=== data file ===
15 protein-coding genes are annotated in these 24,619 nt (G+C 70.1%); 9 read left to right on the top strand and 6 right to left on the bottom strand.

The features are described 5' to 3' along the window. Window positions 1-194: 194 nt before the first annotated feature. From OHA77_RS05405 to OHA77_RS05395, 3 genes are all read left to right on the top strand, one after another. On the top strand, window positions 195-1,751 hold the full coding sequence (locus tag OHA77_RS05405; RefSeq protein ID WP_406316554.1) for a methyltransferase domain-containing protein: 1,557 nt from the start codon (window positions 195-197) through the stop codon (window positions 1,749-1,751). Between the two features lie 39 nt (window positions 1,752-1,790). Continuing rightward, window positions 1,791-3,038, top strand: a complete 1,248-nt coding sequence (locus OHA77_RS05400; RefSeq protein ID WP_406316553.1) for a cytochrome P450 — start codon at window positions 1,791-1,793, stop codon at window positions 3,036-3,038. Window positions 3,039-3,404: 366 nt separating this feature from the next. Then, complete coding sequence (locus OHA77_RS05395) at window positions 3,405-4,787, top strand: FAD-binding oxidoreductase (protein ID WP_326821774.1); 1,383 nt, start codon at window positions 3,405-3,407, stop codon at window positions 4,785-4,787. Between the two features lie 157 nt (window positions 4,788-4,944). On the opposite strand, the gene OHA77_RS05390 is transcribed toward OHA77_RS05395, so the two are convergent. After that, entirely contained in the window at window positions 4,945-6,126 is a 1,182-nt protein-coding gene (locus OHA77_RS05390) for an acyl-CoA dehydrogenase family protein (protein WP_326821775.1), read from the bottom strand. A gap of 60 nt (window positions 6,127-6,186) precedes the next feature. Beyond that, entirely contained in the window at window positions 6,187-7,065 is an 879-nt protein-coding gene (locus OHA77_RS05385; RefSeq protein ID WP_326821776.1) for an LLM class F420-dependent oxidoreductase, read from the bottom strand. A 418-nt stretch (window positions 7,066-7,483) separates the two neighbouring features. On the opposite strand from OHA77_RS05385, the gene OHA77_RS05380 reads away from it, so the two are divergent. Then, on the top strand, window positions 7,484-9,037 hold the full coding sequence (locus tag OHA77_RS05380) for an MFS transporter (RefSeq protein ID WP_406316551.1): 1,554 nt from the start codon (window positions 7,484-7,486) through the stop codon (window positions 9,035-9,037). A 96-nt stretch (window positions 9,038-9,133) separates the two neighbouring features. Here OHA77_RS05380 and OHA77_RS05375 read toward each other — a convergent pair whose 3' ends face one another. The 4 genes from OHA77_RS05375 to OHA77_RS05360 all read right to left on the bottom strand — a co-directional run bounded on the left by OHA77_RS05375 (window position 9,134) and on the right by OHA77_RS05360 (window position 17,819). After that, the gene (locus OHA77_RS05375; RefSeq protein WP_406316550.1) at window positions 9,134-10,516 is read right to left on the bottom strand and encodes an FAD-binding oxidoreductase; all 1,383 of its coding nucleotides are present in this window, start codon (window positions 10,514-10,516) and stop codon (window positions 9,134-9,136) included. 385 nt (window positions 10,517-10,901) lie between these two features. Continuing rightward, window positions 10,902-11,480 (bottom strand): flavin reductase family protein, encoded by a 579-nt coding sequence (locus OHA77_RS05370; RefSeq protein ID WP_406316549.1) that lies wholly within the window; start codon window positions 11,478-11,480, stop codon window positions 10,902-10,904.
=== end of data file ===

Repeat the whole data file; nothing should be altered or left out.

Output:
15 protein-coding genes are annotated in these 24,619 nt (G+C 70.1%); 9 read left to right on the top strand and 6 right to left on the bottom strand.

The features are described 5' to 3' along the window. Window positions 1-194: 194 nt before the first annotated feature. From OHA77_RS05405 to OHA77_RS05395, 3 genes are all read left to right on the top strand, one after another. On the top strand, window positions 195-1,751 hold the full coding sequence (locus tag OHA77_RS05405; RefSeq protein ID WP_406316554.1) for a methyltransferase domain-containing protein: 1,557 nt from the start codon (window positions 195-197) through the stop codon (window positions 1,749-1,751). Between the two features lie 39 nt (window positions 1,752-1,790). Continuing rightward, window positions 1,791-3,038, top strand: a complete 1,248-nt coding sequence (locus OHA77_RS05400; RefSeq protein ID WP_406316553.1) for a cytochrome P450 — start codon at window positions 1,791-1,793, stop codon at window positions 3,036-3,038. Window positions 3,039-3,404: 366 nt separating this feature from the next. Then, complete coding sequence (locus OHA77_RS05395) at window positions 3,405-4,787, top strand: FAD-binding oxidoreductase (protein ID WP_326821774.1); 1,383 nt, start codon at window positions 3,405-3,407, stop codon at window positions 4,785-4,787. Between the two features lie 157 nt (window positions 4,788-4,944). On the opposite strand, the gene OHA77_RS05390 is transcribed toward OHA77_RS05395, so the two are convergent. After that, entirely contained in the window at window positions 4,945-6,126 is a 1,182-nt protein-coding gene (locus OHA77_RS05390) for an acyl-CoA dehydrogenase family protein (protein WP_326821775.1), read from the bottom strand. A gap of 60 nt (window positions 6,127-6,186) precedes the next feature. Beyond that, entirely contained in the window at window positions 6,187-7,065 is an 879-nt protein-coding gene (locus OHA77_RS05385; RefSeq protein ID WP_326821776.1) for an LLM class F420-dependent oxidoreductase, read from the bottom strand. A 418-nt stretch (window positions 7,066-7,483) separates the two neighbouring features. On the opposite strand from OHA77_RS05385, the gene OHA77_RS05380 reads away from it, so the two are divergent. Then, on the top strand, window positions 7,484-9,037 hold the full coding sequence (locus tag OHA77_RS05380) for an MFS transporter (RefSeq protein ID WP_406316551.1): 1,554 nt from the start codon (window positions 7,484-7,486) through the stop codon (window positions 9,035-9,037). A 96-nt stretch (window positions 9,038-9,133) separates the two neighbouring features. Here OHA77_RS05380 and OHA77_RS05375 read toward each other — a convergent pair whose 3' ends face one another. The 4 genes from OHA77_RS05375 to OHA77_RS05360 all read right to left on the bottom strand — a co-directional run bounded on the left by OHA77_RS05375 (window position 9,134) and on the right by OHA77_RS05360 (window position 17,819). After that, the gene (locus OHA77_RS05375; RefSeq protein WP_406316550.1) at window positions 9,134-10,516 is read right to left on the bottom strand and encodes an FAD-binding oxidoreductase; all 1,383 of its coding nucleotides are present in this window, start codon (window positions 10,514-10,516) and stop codon (window positions 9,134-9,136) included. 385 nt (window positions 10,517-10,901) lie between these two features. Continuing rightward, window positions 10,902-11,480 (bottom strand): flavin reductase family protein, encoded by a 579-nt coding sequence (locus OHA77_RS05370; RefSeq protein ID WP_406316549.1) that lies wholly within the window; start codon window positions 11,478-11,480, stop codon window positions 10,902-10,904.